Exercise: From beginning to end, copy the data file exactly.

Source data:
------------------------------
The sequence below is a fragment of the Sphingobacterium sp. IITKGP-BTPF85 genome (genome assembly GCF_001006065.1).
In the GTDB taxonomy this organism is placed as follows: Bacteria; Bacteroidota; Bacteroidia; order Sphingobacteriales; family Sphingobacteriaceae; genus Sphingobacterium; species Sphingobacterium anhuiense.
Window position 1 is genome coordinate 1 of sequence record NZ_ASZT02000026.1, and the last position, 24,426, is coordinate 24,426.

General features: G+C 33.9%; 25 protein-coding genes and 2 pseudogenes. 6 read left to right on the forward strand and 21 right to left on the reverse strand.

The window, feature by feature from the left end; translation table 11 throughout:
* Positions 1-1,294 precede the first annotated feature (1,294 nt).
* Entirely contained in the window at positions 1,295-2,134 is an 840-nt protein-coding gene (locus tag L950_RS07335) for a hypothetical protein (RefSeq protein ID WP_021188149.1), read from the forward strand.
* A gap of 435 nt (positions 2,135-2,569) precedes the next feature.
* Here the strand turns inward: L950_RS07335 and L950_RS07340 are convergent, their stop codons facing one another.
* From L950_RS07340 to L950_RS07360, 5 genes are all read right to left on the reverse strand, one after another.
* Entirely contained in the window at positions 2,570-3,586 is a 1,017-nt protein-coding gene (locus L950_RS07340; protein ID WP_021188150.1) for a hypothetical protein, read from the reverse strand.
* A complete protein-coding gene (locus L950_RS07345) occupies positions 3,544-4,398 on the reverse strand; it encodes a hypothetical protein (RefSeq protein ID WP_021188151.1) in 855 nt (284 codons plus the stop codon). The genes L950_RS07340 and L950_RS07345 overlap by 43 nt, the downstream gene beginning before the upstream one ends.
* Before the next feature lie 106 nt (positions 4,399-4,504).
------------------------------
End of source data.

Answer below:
The sequence below is a fragment of the Sphingobacterium sp. IITKGP-BTPF85 genome (genome assembly GCF_001006065.1).
In the GTDB taxonomy this organism is placed as follows: Bacteria; Bacteroidota; Bacteroidia; order Sphingobacteriales; family Sphingobacteriaceae; genus Sphingobacterium; species Sphingobacterium anhuiense.
Window position 1 is genome coordinate 1 of sequence record NZ_ASZT02000026.1, and the last position, 24,426, is coordinate 24,426.

General features: G+C 33.9%; 25 protein-coding genes and 2 pseudogenes. 6 read left to right on the forward strand and 21 right to left on the reverse strand.

The window, feature by feature from the left end; translation table 11 throughout:
* Positions 1-1,294 precede the first annotated feature (1,294 nt).
* Entirely contained in the window at positions 1,295-2,134 is an 840-nt protein-coding gene (locus tag L950_RS07335) for a hypothetical protein (RefSeq protein ID WP_021188149.1), read from the forward strand.
* A gap of 435 nt (positions 2,135-2,569) precedes the next feature.
* Here the strand turns inward: L950_RS07335 and L950_RS07340 are convergent, their stop codons facing one another.
* From L950_RS07340 to L950_RS07360, 5 genes are all read right to left on the reverse strand, one after another.
* Entirely contained in the window at positions 2,570-3,586 is a 1,017-nt protein-coding gene (locus L950_RS07340; protein ID WP_021188150.1) for a hypothetical protein, read from the reverse strand.
* A complete protein-coding gene (locus L950_RS07345) occupies positions 3,544-4,398 on the reverse strand; it encodes a hypothetical protein (RefSeq protein ID WP_021188151.1) in 855 nt (284 codons plus the stop codon). The genes L950_RS07340 and L950_RS07345 overlap by 43 nt, the downstream gene beginning before the upstream one ends.
* Before the next feature lie 106 nt (positions 4,399-4,504).